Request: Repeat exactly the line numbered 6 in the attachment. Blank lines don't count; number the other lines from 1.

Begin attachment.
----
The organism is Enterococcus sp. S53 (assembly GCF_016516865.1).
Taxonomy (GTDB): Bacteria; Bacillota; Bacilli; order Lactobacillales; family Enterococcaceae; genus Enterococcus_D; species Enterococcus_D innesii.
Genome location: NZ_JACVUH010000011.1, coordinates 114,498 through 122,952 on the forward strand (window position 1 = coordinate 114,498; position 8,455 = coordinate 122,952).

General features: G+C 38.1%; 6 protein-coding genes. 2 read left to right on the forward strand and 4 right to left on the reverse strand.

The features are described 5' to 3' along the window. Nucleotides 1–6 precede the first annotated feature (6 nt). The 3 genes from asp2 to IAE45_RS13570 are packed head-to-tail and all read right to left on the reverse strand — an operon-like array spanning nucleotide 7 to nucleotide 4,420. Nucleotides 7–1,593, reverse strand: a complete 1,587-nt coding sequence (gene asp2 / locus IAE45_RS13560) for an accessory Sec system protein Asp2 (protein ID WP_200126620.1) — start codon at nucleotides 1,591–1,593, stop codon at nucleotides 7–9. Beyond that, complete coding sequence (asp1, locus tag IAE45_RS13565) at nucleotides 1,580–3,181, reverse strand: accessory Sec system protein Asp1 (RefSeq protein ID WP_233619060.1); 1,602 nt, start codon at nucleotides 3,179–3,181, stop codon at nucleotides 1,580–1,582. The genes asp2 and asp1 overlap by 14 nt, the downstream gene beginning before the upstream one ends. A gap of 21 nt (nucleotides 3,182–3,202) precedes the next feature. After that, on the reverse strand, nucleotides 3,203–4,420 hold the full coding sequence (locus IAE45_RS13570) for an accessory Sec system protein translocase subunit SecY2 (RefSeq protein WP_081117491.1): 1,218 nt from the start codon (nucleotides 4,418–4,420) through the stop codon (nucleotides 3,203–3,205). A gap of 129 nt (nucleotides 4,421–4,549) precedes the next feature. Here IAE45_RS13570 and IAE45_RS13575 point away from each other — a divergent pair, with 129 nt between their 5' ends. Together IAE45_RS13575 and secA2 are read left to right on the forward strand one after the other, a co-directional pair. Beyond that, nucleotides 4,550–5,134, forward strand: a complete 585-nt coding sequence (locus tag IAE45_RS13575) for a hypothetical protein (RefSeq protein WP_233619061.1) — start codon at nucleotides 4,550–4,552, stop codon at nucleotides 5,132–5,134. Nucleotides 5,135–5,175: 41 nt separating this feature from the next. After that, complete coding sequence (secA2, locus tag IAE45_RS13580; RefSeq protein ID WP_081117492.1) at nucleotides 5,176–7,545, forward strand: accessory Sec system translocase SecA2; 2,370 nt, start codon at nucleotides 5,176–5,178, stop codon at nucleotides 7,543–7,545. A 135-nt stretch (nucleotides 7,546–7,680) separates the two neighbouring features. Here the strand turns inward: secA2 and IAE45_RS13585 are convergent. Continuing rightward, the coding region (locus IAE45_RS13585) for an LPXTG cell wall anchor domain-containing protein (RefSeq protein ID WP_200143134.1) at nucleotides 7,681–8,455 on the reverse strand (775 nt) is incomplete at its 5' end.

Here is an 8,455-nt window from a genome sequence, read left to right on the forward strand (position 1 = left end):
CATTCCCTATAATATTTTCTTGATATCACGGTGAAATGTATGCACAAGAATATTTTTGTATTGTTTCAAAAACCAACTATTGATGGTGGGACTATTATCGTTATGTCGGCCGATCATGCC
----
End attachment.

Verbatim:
Here is an 8,455-nt window from a genome sequence, read left to right on the forward strand (position 1 = left end):